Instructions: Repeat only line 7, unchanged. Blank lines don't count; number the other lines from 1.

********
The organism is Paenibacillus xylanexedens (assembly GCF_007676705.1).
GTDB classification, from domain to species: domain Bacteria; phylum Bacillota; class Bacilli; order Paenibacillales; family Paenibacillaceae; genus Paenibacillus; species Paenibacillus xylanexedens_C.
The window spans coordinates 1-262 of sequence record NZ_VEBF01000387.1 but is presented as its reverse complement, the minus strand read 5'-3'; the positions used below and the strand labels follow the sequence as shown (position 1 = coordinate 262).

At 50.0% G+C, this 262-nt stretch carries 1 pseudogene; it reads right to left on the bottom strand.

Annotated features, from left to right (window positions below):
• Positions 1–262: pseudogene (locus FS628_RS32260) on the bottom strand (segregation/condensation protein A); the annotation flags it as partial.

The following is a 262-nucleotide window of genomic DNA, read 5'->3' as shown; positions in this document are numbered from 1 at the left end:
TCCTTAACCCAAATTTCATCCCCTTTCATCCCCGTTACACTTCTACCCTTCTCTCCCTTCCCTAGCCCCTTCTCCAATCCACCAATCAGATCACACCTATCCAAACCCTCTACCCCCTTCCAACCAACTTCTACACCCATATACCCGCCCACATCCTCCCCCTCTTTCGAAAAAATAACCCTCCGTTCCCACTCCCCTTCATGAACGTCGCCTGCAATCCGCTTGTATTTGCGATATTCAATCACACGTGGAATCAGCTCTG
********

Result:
The following is a 262-nucleotide window of genomic DNA, read 5'->3' as shown; positions in this document are numbered from 1 at the left end: